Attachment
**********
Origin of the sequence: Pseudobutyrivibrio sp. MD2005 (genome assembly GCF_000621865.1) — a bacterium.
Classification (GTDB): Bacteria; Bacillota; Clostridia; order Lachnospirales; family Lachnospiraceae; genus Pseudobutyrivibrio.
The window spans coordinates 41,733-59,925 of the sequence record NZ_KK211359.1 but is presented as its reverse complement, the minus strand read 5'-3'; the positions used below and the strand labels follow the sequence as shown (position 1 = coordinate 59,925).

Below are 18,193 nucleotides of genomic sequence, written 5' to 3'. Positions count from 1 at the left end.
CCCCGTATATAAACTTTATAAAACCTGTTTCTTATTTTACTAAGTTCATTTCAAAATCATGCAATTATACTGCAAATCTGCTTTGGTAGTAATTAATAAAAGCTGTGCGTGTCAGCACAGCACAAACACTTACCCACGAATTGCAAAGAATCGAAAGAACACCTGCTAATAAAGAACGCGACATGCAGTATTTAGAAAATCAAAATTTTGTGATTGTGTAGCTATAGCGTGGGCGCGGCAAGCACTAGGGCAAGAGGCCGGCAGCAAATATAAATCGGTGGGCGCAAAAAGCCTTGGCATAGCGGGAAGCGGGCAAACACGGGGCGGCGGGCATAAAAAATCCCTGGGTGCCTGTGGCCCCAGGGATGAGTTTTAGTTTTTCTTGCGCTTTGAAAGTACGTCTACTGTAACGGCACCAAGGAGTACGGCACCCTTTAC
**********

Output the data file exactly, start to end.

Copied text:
Origin of the sequence: Pseudobutyrivibrio sp. MD2005 (genome assembly GCF_000621865.1) — a bacterium.
Classification (GTDB): Bacteria; Bacillota; Clostridia; order Lachnospirales; family Lachnospiraceae; genus Pseudobutyrivibrio.
The window spans coordinates 41,733-59,925 of the sequence record NZ_KK211359.1 but is presented as its reverse complement, the minus strand read 5'-3'; the positions used below and the strand labels follow the sequence as shown (position 1 = coordinate 59,925).

Below are 18,193 nucleotides of genomic sequence, written 5' to 3'. Positions count from 1 at the left end.
CCCCGTATATAAACTTTATAAAACCTGTTTCTTATTTTACTAAGTTCATTTCAAAATCATGCAATTATACTGCAAATCTGCTTTGGTAGTAATTAATAAAAGCTGTGCGTGTCAGCACAGCACAAACACTTACCCACGAATTGCAAAGAATCGAAAGAACACCTGCTAATAAAGAACGCGACATGCAGTATTTAGAAAATCAAAATTTTGTGATTGTGTAGCTATAGCGTGGGCGCGGCAAGCACTAGGGCAAGAGGCCGGCAGCAAATATAAATCGGTGGGCGCAAAAAGCCTTGGCATAGCGGGAAGCGGGCAAACACGGGGCGGCGGGCATAAAAAATCCCTGGGTGCCTGTGGCCCCAGGGATGAGTTTTAGTTTTTCTTGCGCTTTGAAAGTACGTCTACTGTAACGGCACCAAGGAGTACGGCACCCTTTAC